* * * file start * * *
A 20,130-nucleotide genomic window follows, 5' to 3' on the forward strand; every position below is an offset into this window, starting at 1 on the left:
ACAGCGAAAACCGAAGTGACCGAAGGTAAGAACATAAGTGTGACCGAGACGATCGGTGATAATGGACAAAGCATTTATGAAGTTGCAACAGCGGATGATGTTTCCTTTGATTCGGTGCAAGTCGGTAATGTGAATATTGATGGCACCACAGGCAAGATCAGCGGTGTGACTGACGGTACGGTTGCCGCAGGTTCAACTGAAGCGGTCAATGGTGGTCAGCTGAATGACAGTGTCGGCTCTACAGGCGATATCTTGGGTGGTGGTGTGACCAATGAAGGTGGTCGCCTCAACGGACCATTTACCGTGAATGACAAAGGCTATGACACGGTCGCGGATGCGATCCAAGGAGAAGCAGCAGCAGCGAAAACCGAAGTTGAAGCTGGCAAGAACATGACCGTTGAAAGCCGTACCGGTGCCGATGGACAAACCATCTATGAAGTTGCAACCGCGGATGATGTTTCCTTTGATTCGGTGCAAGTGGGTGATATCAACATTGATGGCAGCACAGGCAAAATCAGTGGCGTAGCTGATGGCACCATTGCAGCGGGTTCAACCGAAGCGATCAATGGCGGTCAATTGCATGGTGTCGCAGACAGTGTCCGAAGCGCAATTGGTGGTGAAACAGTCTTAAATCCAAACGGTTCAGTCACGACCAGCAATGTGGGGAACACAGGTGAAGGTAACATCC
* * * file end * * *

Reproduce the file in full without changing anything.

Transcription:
A 20,130-nucleotide genomic window follows, 5' to 3' on the forward strand; every position below is an offset into this window, starting at 1 on the left:
ACAGCGAAAACCGAAGTGACCGAAGGTAAGAACATAAGTGTGACCGAGACGATCGGTGATAATGGACAAAGCATTTATGAAGTTGCAACAGCGGATGATGTTTCCTTTGATTCGGTGCAAGTCGGTAATGTGAATATTGATGGCACCACAGGCAAGATCAGCGGTGTGACTGACGGTACGGTTGCCGCAGGTTCAACTGAAGCGGTCAATGGTGGTCAGCTGAATGACAGTGTCGGCTCTACAGGCGATATCTTGGGTGGTGGTGTGACCAATGAAGGTGGTCGCCTCAACGGACCATTTACCGTGAATGACAAAGGCTATGACACGGTCGCGGATGCGATCCAAGGAGAAGCAGCAGCAGCGAAAACCGAAGTTGAAGCTGGCAAGAACATGACCGTTGAAAGCCGTACCGGTGCCGATGGACAAACCATCTATGAAGTTGCAACCGCGGATGATGTTTCCTTTGATTCGGTGCAAGTGGGTGATATCAACATTGATGGCAGCACAGGCAAAATCAGTGGCGTAGCTGATGGCACCATTGCAGCGGGTTCAACCGAAGCGATCAATGGCGGTCAATTGCATGGTGTCGCAGACAGTGTCCGAAGCGCAATTGGTGGTGAAACAGTCTTAAATCCAAACGGTTCAGTCACGACCAGCAATGTGGGGAACACAGGTGAAGGTAACATCC